The Minneapolis City Council unanimously confirmed Brian O'Hara as the next police chief Thursday, a decision meant to usher in a new era of policing in a city where it is still defined by George Floyd's murder.

Elected officials, including those initially skeptical of hiring an outsider as the next top cop, wished O'Hara success in transforming the department and turning the page on what's widely considered the most difficult chapter in Minneapolis' history.

"I'm not easily impressed, but I'm impressed with you," said Council Member Lisa Goodman, a longtime supporter of Interim Chief Amelia Huffman, who was not a finalist for the permanent role.

"I do think that you are the right person, at this moment, for this position. This community holds incredible hope for you — and this department," Goodman said ahead of the 13-0 vote securing his appointment. "The moment is heavy, not celebratory, because we know there's so much more work to be done."

The unanimous decision was met by applause in a council chambers packed with uniformed officers and much of MPD's command staff. Upon his confirmation, O'Hara promised to engage with the whole community, including those who may vehemently disagree with the agency and its policies.

"Everyone is hungry for change in this city," O'Hara told reporters afterward. "I'm not here to maintain the status quo."

Over his three-year term, O'Hara will be tasked with rebuilding the department's depleted ranks, curbing violent crime and implementing a litany of court-mandated reforms, including those required by an anticipated federal consent decree.

Mayor Jacob Frey hailed the vote as a major step toward transforming public safety in Minneapolis, which became the epicenter of a global movement for racial justice in the aftermath of Floyd's death and continues to face steep demands to improve police accountability.

"This sends a message to our entire city that we are united in cause, united in action," Frey said at a news conference introducing the new chief. "We are going to set the example for others to follow."

O'Hara, 43, is a veteran law enforcement officer from New Jersey who steadily climbed the ranks of the Newark Police Department before becoming public safety director and, most recently, deputy mayor. During his time there, supporters credited him for collaborating with longtime department critics and working to implement the terms of a federal consent decree mandating sweeping changes to the agency. Many city officials expect Minneapolis will soon face similar court orders as a result of concurrent investigations by the Minnesota Department of Human Rights and U.S. Justice Department.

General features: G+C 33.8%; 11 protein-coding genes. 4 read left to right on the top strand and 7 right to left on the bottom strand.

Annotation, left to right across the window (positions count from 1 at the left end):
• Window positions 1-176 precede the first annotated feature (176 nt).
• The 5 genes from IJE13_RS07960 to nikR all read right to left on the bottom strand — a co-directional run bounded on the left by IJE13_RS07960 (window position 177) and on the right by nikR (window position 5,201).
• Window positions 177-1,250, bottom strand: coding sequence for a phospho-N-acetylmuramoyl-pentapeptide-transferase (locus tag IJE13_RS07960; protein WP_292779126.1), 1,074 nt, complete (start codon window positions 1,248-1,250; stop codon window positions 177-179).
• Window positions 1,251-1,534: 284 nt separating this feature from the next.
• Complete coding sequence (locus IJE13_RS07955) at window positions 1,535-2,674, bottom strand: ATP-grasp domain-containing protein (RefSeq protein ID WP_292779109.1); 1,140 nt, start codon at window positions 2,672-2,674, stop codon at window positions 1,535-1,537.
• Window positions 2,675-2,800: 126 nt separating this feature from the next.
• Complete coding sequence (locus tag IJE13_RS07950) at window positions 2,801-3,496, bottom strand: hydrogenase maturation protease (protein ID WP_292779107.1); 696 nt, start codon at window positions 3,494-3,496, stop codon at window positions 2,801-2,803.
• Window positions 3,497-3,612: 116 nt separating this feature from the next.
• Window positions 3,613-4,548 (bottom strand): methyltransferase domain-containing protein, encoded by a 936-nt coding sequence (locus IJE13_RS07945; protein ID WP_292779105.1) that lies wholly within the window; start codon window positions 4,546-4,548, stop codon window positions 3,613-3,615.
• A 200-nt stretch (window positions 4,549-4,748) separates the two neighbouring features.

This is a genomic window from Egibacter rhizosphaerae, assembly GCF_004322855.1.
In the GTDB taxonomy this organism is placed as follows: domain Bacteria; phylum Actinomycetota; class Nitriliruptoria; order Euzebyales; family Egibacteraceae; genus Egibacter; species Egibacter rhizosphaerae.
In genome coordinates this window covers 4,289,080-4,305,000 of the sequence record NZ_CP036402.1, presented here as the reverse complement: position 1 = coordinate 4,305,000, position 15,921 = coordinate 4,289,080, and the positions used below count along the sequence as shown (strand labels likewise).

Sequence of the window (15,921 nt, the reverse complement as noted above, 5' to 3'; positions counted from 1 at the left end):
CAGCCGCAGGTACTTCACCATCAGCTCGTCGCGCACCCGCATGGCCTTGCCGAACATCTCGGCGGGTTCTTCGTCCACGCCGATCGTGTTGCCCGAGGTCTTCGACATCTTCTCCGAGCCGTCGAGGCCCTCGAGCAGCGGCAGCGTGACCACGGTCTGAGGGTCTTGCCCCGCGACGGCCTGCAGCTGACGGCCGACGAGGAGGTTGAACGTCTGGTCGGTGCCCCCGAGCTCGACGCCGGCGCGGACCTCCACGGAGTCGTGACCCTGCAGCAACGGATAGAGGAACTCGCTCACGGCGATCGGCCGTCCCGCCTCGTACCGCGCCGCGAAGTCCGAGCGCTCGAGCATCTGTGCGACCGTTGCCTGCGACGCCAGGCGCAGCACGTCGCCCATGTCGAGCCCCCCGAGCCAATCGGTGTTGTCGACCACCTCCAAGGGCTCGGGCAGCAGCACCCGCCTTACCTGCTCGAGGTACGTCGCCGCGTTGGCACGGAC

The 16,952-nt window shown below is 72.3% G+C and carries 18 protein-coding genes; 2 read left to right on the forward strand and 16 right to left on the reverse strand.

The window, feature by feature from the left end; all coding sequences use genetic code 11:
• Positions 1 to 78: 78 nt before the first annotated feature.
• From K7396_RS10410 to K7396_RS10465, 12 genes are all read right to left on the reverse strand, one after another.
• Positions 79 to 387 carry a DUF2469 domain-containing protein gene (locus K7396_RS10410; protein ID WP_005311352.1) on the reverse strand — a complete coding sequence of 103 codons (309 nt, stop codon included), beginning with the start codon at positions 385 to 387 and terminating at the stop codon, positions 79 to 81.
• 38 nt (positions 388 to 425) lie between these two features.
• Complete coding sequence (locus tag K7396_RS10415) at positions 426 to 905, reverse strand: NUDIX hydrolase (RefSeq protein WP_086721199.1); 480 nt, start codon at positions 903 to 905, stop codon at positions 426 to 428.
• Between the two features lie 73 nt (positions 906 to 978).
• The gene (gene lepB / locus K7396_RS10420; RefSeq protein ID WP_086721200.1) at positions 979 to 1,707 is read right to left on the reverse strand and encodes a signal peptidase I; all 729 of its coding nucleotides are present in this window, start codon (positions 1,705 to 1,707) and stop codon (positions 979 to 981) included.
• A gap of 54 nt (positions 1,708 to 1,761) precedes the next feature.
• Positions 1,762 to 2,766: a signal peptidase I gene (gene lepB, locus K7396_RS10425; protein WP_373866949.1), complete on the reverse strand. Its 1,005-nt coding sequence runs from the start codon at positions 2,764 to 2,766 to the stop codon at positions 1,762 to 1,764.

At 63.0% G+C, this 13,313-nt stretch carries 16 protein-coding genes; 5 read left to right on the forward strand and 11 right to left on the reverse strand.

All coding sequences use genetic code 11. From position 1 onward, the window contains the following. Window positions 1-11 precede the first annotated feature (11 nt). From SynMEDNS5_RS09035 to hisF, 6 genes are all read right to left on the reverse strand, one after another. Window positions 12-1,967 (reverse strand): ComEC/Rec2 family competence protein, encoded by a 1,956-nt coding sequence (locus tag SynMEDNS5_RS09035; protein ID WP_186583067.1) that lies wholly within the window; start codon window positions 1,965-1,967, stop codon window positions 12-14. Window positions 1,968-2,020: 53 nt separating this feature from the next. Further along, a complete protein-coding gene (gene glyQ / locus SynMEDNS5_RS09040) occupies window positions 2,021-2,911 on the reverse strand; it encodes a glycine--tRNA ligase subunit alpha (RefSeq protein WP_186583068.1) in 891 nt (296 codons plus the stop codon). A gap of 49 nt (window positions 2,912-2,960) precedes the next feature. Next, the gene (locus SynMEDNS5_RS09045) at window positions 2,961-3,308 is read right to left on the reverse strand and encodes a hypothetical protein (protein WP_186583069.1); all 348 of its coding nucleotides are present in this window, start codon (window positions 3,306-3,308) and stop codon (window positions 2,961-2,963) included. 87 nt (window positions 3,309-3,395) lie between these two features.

O'Hara will be formally sworn in during a private ceremony Monday. A larger public celebration is expected later next week.

Council members on Thursday praised O'Hara's accessibility and candor — both with their constituents during public meetings and in private appointments with them. Council Member Aisha Chughtai recounted how she ran out of time during last week's public hearing to get all of her questions answered and sought to schedule a one-on-one meeting. Chughtai said she called him directly and that he welcomed the invitation.

A two-hour walk around his new North Loop neighborhood left Chughtai feeling more hopeful about the future — and ultimately swayed her vote.

"I've heard a lot of people come here and make similar commitments. And as time has progressed, I have seen those commitments not be followed for long," she said. "No one person can change an institution, no one person can undo centuries worth of harm, but it does take people who are willing to authentically and deeply engage with with everyone, and particularly the people who disagree with them … to make that type of progress."

Council Member Robin Wonsley also offered her blessing to O'Hara, emphasizing that his experience overseeing a consent decree in Newark must drive critical changes here, including in upcoming contract negotiations between the city and Police Officers Federation of Minneapolis.

"It's clear to me that you come from a police force that had a much higher standard of ethical practice than our force," Wonsley said. "There is a well documented history of [elected leaders] turning a blind eye to the violent practices that exist within MPD. I have no interest in continuing that tradition."

Chugtai and Wonsley were among the three council members who previously voted against the appointment of Cedric Alexander, Minneapolis' first community safety commissioner, who now oversees the city's police, fire, 911, emergency management and violence prevention programs.

O'Hara is the first outsider to lead the Minneapolis Police Department in 16 years. He succeeds Medaria Arradondo, who served as the city's first Black chief and led the agency through Floyd's murder and the ensuing crises.

O'Hara will earn an annual salary between $253,000 and $300,000 — up significantly from the roughly $204,000 Arradondo earned last year.

Last week, his nomination sailed through a Health and Public Safety Committee meeting in a 5-0 vote following a public hearing, which drew a small group of speakers — most of whom favored his appointment.

Since then, O'Hara has remained in the Twin Cities, bouncing between community meetings in each precinct, introducing himself to residents, business owners and faith leaders. Wednesday night at Northeast Library, people peppered him with questions about how he plans to shift the department's culture and bolster accountability.

"I need to get a look under the hood to see how this police department is actually operating," he said, noting that as an outsider he brings a different perspective than those who came up through MPD's ranks.

"The greatest policies in the world written on paper mean absolutely nothing if that's not how the cops are behaving on the street," O'Hara said. "Culture is more than that."